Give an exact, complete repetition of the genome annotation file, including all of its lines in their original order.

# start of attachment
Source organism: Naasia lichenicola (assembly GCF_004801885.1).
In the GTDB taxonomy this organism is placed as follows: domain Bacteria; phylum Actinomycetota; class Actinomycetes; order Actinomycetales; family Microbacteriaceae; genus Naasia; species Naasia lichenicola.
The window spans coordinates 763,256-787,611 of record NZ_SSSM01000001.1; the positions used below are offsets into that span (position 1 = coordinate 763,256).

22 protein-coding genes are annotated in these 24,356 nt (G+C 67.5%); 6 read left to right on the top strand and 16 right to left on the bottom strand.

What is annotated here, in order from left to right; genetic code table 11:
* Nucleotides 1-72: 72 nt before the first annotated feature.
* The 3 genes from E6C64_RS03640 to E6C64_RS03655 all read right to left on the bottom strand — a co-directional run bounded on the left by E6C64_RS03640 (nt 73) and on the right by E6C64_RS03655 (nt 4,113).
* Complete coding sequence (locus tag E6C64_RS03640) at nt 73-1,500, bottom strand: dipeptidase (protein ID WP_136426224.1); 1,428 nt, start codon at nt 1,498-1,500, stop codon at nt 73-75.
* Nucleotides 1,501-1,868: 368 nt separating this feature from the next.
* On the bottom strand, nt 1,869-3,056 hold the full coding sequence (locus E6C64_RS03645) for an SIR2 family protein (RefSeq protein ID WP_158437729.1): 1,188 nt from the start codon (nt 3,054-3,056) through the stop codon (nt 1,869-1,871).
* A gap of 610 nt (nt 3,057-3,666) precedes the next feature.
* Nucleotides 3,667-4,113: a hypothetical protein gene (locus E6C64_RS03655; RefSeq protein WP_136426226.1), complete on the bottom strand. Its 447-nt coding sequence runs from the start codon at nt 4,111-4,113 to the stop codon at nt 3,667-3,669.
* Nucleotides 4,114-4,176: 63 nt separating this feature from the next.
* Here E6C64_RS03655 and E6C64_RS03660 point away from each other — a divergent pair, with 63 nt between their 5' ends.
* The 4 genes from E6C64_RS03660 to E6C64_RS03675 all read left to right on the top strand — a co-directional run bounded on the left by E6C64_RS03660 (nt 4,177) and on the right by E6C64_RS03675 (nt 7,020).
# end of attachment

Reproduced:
Source organism: Naasia lichenicola (assembly GCF_004801885.1).
In the GTDB taxonomy this organism is placed as follows: domain Bacteria; phylum Actinomycetota; class Actinomycetes; order Actinomycetales; family Microbacteriaceae; genus Naasia; species Naasia lichenicola.
The window spans coordinates 763,256-787,611 of record NZ_SSSM01000001.1; the positions used below are offsets into that span (position 1 = coordinate 763,256).

22 protein-coding genes are annotated in these 24,356 nt (G+C 67.5%); 6 read left to right on the top strand and 16 right to left on the bottom strand.

What is annotated here, in order from left to right; genetic code table 11:
* Nucleotides 1-72: 72 nt before the first annotated feature.
* The 3 genes from E6C64_RS03640 to E6C64_RS03655 all read right to left on the bottom strand — a co-directional run bounded on the left by E6C64_RS03640 (nt 73) and on the right by E6C64_RS03655 (nt 4,113).
* Complete coding sequence (locus tag E6C64_RS03640) at nt 73-1,500, bottom strand: dipeptidase (protein ID WP_136426224.1); 1,428 nt, start codon at nt 1,498-1,500, stop codon at nt 73-75.
* Nucleotides 1,501-1,868: 368 nt separating this feature from the next.
* On the bottom strand, nt 1,869-3,056 hold the full coding sequence (locus E6C64_RS03645) for an SIR2 family protein (RefSeq protein ID WP_158437729.1): 1,188 nt from the start codon (nt 3,054-3,056) through the stop codon (nt 1,869-1,871).
* A gap of 610 nt (nt 3,057-3,666) precedes the next feature.
* Nucleotides 3,667-4,113: a hypothetical protein gene (locus E6C64_RS03655; RefSeq protein WP_136426226.1), complete on the bottom strand. Its 447-nt coding sequence runs from the start codon at nt 4,111-4,113 to the stop codon at nt 3,667-3,669.
* Nucleotides 4,114-4,176: 63 nt separating this feature from the next.
* Here E6C64_RS03655 and E6C64_RS03660 point away from each other — a divergent pair, with 63 nt between their 5' ends.
* The 4 genes from E6C64_RS03660 to E6C64_RS03675 all read left to right on the top strand — a co-directional run bounded on the left by E6C64_RS03660 (nt 4,177) and on the right by E6C64_RS03675 (nt 7,020).